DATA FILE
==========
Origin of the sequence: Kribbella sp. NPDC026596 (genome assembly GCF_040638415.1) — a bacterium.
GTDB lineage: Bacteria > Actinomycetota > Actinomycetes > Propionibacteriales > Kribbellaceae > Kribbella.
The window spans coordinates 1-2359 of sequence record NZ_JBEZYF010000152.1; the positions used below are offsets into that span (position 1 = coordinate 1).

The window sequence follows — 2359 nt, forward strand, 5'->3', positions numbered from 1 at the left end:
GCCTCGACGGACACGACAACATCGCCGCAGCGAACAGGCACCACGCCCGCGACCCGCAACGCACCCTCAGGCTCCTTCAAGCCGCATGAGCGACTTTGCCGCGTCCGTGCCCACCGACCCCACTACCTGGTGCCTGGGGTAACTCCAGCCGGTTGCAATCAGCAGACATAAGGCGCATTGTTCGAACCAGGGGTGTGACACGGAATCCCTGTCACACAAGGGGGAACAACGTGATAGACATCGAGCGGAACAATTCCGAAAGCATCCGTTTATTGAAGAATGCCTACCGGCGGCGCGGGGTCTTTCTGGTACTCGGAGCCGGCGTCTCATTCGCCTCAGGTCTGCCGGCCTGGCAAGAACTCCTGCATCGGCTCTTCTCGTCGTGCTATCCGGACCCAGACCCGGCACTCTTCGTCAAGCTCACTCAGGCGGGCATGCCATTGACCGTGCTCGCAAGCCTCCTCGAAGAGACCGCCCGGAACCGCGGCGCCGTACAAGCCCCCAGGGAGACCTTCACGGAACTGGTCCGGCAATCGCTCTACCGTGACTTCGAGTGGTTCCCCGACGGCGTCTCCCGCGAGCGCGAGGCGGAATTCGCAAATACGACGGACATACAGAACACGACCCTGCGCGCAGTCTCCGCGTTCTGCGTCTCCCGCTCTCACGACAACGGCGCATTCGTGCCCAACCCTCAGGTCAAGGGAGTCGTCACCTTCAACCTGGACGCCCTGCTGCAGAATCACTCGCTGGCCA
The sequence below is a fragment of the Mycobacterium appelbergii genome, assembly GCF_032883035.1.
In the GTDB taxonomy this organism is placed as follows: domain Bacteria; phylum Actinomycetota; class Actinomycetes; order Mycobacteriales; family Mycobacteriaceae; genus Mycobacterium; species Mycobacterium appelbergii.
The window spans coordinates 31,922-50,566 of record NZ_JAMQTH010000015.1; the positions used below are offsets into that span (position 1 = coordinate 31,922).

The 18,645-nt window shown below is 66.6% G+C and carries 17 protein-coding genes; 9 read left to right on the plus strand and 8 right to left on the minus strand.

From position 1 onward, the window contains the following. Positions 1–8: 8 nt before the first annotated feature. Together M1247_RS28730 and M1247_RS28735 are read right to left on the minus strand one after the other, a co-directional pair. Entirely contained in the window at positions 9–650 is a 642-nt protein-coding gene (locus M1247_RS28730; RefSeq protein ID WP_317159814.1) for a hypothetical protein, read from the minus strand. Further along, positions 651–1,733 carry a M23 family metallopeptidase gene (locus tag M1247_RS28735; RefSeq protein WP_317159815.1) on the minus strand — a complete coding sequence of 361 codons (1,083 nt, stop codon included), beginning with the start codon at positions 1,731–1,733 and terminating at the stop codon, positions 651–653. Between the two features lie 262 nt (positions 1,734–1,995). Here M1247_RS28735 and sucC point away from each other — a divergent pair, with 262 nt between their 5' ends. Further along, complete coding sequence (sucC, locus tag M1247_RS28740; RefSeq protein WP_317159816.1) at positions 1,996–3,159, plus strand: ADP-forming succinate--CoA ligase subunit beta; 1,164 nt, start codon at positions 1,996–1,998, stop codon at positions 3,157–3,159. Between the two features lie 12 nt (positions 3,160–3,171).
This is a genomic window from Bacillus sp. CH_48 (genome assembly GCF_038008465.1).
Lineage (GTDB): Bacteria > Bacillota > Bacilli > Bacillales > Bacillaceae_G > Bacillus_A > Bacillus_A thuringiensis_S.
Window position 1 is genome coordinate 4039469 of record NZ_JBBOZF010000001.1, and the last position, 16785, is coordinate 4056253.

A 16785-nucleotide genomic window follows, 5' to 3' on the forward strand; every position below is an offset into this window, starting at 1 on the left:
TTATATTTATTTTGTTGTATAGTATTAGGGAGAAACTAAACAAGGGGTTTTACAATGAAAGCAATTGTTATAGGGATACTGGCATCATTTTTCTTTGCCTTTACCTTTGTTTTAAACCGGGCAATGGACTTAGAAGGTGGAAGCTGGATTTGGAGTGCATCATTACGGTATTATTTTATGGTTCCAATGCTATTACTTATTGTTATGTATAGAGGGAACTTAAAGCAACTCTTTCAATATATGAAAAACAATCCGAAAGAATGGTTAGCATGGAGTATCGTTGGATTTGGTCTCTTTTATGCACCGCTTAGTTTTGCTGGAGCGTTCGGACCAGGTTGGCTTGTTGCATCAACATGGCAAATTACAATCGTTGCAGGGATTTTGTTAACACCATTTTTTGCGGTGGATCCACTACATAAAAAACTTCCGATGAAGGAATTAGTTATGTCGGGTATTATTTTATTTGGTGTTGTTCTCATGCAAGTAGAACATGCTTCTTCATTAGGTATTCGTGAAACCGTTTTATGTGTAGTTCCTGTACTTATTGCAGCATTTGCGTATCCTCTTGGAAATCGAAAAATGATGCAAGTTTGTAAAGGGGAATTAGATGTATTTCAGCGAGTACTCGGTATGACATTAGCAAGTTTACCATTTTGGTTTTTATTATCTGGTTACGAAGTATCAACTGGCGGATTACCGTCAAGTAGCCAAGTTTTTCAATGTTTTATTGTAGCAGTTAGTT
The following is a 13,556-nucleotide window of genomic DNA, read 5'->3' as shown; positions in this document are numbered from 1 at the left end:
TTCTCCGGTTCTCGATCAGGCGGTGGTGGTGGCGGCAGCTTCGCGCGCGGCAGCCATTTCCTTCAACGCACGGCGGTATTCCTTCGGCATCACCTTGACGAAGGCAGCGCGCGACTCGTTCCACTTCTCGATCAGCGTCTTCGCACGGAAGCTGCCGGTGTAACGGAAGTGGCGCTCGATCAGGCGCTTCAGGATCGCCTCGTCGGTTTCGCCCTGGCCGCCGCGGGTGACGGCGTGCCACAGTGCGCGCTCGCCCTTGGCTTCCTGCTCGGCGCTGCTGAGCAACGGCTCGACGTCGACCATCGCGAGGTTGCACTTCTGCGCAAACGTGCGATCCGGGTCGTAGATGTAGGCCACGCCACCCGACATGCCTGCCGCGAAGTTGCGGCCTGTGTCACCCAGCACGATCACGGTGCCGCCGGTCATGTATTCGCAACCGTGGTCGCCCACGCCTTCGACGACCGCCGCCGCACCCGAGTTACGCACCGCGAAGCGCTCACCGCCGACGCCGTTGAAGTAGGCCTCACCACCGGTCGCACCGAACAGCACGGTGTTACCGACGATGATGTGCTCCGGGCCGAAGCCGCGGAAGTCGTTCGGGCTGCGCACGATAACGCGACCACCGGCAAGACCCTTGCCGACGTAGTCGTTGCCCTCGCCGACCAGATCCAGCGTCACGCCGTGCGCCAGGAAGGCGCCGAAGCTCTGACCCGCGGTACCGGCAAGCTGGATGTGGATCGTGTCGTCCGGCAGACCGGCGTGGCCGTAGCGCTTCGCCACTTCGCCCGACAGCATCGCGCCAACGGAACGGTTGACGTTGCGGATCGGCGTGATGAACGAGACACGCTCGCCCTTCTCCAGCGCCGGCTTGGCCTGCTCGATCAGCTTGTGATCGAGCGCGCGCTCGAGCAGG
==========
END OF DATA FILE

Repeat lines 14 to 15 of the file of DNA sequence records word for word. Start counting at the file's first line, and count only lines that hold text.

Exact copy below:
A 16785-nucleotide genomic window follows, 5' to 3' on the forward strand; every position below is an offset into this window, starting at 1 on the left:
TTATATTTATTTTGTTGTATAGTATTAGGGAGAAACTAAACAAGGGGTTTTACAATGAAAGCAATTGTTATAGGGATACTGGCATCATTTTTCTTTGCCTTTACCTTTGTTTTAAACCGGGCAATGGACTTAGAAGGTGGAAGCTGGATTTGGAGTGCATCATTACGGTATTATTTTATGGTTCCAATGCTATTACTTATTGTTATGTATAGAGGGAACTTAAAGCAACTCTTTCAATATATGAAAAACAATCCGAAAGAATGGTTAGCATGGAGTATCGTTGGATTTGGTCTCTTTTATGCACCGCTTAGTTTTGCTGGAGCGTTCGGACCAGGTTGGCTTGTTGCATCAACATGGCAAATTACAATCGTTGCAGGGATTTTGTTAACACCATTTTTTGCGGTGGATCCACTACATAAAAAACTTCCGATGAAGGAATTAGTTATGTCGGGTATTATTTTATTTGGTGTTGTTCTCATGCAAGTAGAACATGCTTCTTCATTAGGTATTCGTGAAACCGTTTTATGTGTAGTTCCTGTACTTATTGCAGCATTTGCGTATCCTCTTGGAAATCGAAAAATGATGCAAGTTTGTAAAGGGGAATTAGATGTATTTCAGCGAGTACTCGGTATGACATTAGCAAGTTTACCATTTTGGTTTTTATTATCTGGTTACGAAGTATCAACTGGCGGATTACCGTCAAGTAGCCAAGTTTTTCAATGTTTTATTGTAGCAGTTAGTT